Kubota to Zbigniew Herbert in Lvov, 1941

In December 1941, after Lvov had already been seized by Nazis while you labored
diligently by day as a quiet feeder of lice in a virus lab
and joined your heart to the resistance that would rise in Warsaw,
my own country’s agents took me from my home in Lā‘ie,
placed me in a jail cell in Honolulu and interrogated me for many days.
Neither of us had thought of our poetry then, Zbigniew,
not of the caustic sarcasm of your strophes stripped of pious words,
not of the praises of the life I would lose like a lavish field of rice
once bending with weight but blighted overnight by the black cowls of disease.
I told them I was just a storekeeper who liked night fishing — no submarines
was I signaling offshore, nothing but schooling fish did I hope would come
to the sputtering lights of my torches that I stuck in the sand like stakes
for growing beans in my family garden. The ocean knew of my intentions,
lapping softly at my knees, curling in kind, foaming waters
around the bones of my bare feet. And the winds knew of my 
sending me a cloudless night sky, stippling the lagoon with stalks of red flames.
But my government questioners cited my language was the enemy’s,
my academy in Hiroshima a military school, my citizen’s heart black as diesel.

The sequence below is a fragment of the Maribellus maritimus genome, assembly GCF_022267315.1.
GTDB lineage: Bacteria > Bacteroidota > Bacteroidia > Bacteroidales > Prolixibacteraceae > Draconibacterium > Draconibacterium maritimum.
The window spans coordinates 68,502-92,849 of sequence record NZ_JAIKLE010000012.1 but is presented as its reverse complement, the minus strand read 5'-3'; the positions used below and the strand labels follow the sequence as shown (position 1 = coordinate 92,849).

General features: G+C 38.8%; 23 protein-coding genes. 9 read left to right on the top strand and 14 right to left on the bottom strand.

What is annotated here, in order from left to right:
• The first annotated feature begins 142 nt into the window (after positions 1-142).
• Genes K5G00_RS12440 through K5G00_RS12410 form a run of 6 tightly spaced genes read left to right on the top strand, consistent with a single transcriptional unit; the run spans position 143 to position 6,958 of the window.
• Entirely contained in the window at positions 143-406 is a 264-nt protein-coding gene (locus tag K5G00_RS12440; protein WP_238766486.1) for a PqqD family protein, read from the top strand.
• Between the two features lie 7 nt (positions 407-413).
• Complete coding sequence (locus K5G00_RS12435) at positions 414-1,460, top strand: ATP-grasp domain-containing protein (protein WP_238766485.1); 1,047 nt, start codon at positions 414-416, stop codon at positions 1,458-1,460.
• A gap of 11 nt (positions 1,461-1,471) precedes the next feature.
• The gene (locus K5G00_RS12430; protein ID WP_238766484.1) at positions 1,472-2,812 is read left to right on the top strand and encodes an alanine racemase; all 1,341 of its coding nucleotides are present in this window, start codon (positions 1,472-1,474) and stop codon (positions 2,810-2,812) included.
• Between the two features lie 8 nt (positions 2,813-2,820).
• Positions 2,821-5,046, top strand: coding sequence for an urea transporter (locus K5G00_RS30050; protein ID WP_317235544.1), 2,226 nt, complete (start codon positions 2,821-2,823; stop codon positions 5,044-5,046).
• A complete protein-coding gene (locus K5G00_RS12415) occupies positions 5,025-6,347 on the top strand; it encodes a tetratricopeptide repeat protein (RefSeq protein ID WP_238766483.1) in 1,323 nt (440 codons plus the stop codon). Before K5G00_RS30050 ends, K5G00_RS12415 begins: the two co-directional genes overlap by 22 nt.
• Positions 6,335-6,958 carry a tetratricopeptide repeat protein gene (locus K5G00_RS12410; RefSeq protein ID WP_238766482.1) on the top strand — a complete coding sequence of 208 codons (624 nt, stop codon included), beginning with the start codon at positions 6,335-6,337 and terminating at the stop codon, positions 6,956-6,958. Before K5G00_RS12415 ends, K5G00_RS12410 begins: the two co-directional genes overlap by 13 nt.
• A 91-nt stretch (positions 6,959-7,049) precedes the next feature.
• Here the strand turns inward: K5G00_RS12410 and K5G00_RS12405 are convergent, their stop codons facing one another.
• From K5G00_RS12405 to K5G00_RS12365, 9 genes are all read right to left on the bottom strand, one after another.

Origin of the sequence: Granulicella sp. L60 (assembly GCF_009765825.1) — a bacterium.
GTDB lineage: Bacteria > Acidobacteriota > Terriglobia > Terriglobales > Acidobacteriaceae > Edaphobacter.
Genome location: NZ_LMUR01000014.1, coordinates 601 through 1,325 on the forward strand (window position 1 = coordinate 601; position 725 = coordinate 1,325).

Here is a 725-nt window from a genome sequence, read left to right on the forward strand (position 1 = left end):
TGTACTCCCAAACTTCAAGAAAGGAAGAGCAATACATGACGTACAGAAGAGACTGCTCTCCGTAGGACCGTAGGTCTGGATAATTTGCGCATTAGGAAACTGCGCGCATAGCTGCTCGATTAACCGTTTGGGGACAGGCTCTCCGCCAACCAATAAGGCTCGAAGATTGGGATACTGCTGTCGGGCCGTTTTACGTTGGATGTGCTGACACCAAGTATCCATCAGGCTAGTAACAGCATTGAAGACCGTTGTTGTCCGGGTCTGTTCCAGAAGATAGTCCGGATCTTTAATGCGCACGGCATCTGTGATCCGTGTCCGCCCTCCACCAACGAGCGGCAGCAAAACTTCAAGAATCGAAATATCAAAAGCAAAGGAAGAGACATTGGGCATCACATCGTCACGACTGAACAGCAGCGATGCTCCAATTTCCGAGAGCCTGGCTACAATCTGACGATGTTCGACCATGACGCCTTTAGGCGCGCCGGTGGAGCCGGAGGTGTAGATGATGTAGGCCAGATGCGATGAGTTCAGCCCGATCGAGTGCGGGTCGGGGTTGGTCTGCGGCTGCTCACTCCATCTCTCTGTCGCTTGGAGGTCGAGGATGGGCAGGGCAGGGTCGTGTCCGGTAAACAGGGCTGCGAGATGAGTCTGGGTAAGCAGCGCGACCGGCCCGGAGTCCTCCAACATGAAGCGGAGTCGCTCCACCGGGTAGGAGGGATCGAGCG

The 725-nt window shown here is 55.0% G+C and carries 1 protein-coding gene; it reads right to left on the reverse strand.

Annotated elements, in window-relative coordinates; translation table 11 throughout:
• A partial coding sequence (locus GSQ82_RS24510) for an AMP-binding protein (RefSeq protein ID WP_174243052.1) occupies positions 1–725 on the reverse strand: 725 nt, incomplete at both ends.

They sent me to a barracks on an island in Pearl Harbor
where I could see the burnt wreckage of scores of ships,
hear their moaning steel like drowned sailors who still cry out,
throats choked with oil, from their watery graves,
feel nothing but panic and regret as though a child had died,
my hope wrapped in old newspapers and thrown away like offal
cleaned from a fish the size of a man.

                                                               Then to a ship bound for Oakland,
and by train and truck with men like me, Japanese all, to Fort Missoula,
and a cold wind like a dull razor scraping across my stubbled face.
What was my crime except to belong to an enemy race?
Why can they not see that I love, like them, the promise
that is this land like a wife to whom we have sworn
only faith and practiced devotion? I would wash her feet with water
gathered in a canvas bucket, carry her burdens across canefields
and over the shallows of our bay, ruffled with wind, if she would,
yet once more as on her bridal evening, speak her vows and turn the soft bundles
of her body, heaving like a warm tide in my arms, back to mine.

More Poems by Garrett Hongo